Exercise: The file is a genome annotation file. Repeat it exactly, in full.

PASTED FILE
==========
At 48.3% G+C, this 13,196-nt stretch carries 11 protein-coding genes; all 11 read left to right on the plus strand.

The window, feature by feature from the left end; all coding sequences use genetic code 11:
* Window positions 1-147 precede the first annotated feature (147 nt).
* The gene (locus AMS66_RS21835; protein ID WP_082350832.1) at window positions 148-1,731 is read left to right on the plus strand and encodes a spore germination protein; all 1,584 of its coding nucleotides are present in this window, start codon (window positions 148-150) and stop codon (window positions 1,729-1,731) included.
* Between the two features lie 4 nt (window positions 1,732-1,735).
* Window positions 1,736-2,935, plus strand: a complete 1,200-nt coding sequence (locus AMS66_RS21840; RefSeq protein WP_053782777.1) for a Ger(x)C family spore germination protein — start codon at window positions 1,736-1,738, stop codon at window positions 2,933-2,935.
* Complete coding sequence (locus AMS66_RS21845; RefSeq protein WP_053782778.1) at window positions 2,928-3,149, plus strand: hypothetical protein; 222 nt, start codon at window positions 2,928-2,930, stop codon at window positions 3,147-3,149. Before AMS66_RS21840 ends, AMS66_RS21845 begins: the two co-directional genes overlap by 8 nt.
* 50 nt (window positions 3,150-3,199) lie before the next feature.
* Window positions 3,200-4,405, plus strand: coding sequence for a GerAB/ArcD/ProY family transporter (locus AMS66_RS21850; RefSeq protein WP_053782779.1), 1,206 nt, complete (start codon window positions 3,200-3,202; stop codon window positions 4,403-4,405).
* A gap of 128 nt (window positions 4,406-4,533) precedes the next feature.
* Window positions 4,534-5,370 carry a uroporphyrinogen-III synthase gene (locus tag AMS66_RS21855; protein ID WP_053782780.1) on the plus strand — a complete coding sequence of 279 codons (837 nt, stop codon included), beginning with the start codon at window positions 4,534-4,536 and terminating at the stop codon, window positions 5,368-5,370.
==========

At 48.3% G+C, this 13,196-nt stretch carries 11 protein-coding genes; all 11 read left to right on the plus strand.

The window, feature by feature from the left end; all coding sequences use genetic code 11:
* Window positions 1-147 precede the first annotated feature (147 nt).
* The gene (locus AMS66_RS21835; protein ID WP_082350832.1) at window positions 148-1,731 is read left to right on the plus strand and encodes a spore germination protein; all 1,584 of its coding nucleotides are present in this window, start codon (window positions 148-150) and stop codon (window positions 1,729-1,731) included.
* Between the two features lie 4 nt (window positions 1,732-1,735).
* Window positions 1,736-2,935, plus strand: a complete 1,200-nt coding sequence (locus AMS66_RS21840; RefSeq protein WP_053782777.1) for a Ger(x)C family spore germination protein — start codon at window positions 1,736-1,738, stop codon at window positions 2,933-2,935.
* Complete coding sequence (locus AMS66_RS21845; RefSeq protein WP_053782778.1) at window positions 2,928-3,149, plus strand: hypothetical protein; 222 nt, start codon at window positions 2,928-2,930, stop codon at window positions 3,147-3,149. Before AMS66_RS21840 ends, AMS66_RS21845 begins: the two co-directional genes overlap by 8 nt.
* 50 nt (window positions 3,150-3,199) lie before the next feature.
* Window positions 3,200-4,405, plus strand: coding sequence for a GerAB/ArcD/ProY family transporter (locus AMS66_RS21850; RefSeq protein WP_053782779.1), 1,206 nt, complete (start codon window positions 3,200-3,202; stop codon window positions 4,403-4,405).
* A gap of 128 nt (window positions 4,406-4,533) precedes the next feature.
* Window positions 4,534-5,370 carry a uroporphyrinogen-III synthase gene (locus tag AMS66_RS21855; protein ID WP_053782780.1) on the plus strand — a complete coding sequence of 279 codons (837 nt, stop codon included), beginning with the start codon at window positions 4,534-4,536 and terminating at the stop codon, window positions 5,368-5,370.